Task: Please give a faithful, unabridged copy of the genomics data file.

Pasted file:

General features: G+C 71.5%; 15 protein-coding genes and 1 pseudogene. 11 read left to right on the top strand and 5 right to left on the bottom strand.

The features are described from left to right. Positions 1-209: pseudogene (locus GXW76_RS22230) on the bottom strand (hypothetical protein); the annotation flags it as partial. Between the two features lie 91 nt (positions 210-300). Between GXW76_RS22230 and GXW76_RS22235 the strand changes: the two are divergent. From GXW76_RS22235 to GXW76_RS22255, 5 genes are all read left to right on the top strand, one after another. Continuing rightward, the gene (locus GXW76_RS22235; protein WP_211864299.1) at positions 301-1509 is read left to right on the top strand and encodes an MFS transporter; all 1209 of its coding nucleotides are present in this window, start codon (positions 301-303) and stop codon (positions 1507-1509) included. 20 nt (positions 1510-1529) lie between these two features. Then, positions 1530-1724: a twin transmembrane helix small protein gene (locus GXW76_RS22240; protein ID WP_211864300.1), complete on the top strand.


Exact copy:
General features: G+C 71.5%; 15 protein-coding genes and 1 pseudogene. 11 read left to right on the top strand and 5 right to left on the bottom strand.

The features are described from left to right. Positions 1-209: pseudogene (locus GXW76_RS22230) on the bottom strand (hypothetical protein); the annotation flags it as partial. Between the two features lie 91 nt (positions 210-300). Between GXW76_RS22230 and GXW76_RS22235 the strand changes: the two are divergent. From GXW76_RS22235 to GXW76_RS22255, 5 genes are all read left to right on the top strand, one after another. Continuing rightward, the gene (locus GXW76_RS22235; protein WP_211864299.1) at positions 301-1509 is read left to right on the top strand and encodes an MFS transporter; all 1209 of its coding nucleotides are present in this window, start codon (positions 301-303) and stop codon (positions 1507-1509) included. 20 nt (positions 1510-1529) lie between these two features. Then, positions 1530-1724: a twin transmembrane helix small protein gene (locus GXW76_RS22240; protein ID WP_211864300.1), complete on the top strand.